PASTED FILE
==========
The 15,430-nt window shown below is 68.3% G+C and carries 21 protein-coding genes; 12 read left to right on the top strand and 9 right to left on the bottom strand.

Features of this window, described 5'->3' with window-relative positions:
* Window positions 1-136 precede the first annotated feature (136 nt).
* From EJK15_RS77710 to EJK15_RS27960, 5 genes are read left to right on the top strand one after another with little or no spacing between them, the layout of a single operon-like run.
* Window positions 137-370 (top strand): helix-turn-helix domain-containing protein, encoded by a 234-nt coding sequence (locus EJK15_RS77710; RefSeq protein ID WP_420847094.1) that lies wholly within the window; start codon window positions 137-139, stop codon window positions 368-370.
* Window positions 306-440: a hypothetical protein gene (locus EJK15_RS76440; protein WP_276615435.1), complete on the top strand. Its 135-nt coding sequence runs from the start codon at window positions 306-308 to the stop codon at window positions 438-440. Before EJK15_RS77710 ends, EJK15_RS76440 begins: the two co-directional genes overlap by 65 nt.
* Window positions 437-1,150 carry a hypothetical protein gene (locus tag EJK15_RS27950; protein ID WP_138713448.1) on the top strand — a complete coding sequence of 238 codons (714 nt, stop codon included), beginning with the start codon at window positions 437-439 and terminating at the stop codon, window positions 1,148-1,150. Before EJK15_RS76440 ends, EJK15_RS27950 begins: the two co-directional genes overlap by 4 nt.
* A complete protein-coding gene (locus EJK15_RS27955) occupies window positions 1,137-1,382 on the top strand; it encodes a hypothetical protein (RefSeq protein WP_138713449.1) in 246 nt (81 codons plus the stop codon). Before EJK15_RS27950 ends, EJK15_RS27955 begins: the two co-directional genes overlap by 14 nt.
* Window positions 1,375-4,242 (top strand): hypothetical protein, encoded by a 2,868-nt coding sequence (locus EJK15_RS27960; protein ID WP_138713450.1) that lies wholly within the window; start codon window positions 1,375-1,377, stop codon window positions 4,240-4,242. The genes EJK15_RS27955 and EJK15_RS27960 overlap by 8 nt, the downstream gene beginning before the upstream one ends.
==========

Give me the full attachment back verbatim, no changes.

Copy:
The 15,430-nt window shown below is 68.3% G+C and carries 21 protein-coding genes; 12 read left to right on the top strand and 9 right to left on the bottom strand.

Features of this window, described 5'->3' with window-relative positions:
* Window positions 1-136 precede the first annotated feature (136 nt).
* From EJK15_RS77710 to EJK15_RS27960, 5 genes are read left to right on the top strand one after another with little or no spacing between them, the layout of a single operon-like run.
* Window positions 137-370 (top strand): helix-turn-helix domain-containing protein, encoded by a 234-nt coding sequence (locus EJK15_RS77710; RefSeq protein ID WP_420847094.1) that lies wholly within the window; start codon window positions 137-139, stop codon window positions 368-370.
* Window positions 306-440: a hypothetical protein gene (locus EJK15_RS76440; protein WP_276615435.1), complete on the top strand. Its 135-nt coding sequence runs from the start codon at window positions 306-308 to the stop codon at window positions 438-440. Before EJK15_RS77710 ends, EJK15_RS76440 begins: the two co-directional genes overlap by 65 nt.
* Window positions 437-1,150 carry a hypothetical protein gene (locus tag EJK15_RS27950; protein ID WP_138713448.1) on the top strand — a complete coding sequence of 238 codons (714 nt, stop codon included), beginning with the start codon at window positions 437-439 and terminating at the stop codon, window positions 1,148-1,150. Before EJK15_RS76440 ends, EJK15_RS27950 begins: the two co-directional genes overlap by 4 nt.
* A complete protein-coding gene (locus EJK15_RS27955) occupies window positions 1,137-1,382 on the top strand; it encodes a hypothetical protein (RefSeq protein WP_138713449.1) in 246 nt (81 codons plus the stop codon). Before EJK15_RS27950 ends, EJK15_RS27955 begins: the two co-directional genes overlap by 14 nt.
* Window positions 1,375-4,242 (top strand): hypothetical protein, encoded by a 2,868-nt coding sequence (locus EJK15_RS27960; protein ID WP_138713450.1) that lies wholly within the window; start codon window positions 1,375-1,377, stop codon window positions 4,240-4,242. The genes EJK15_RS27955 and EJK15_RS27960 overlap by 8 nt, the downstream gene beginning before the upstream one ends.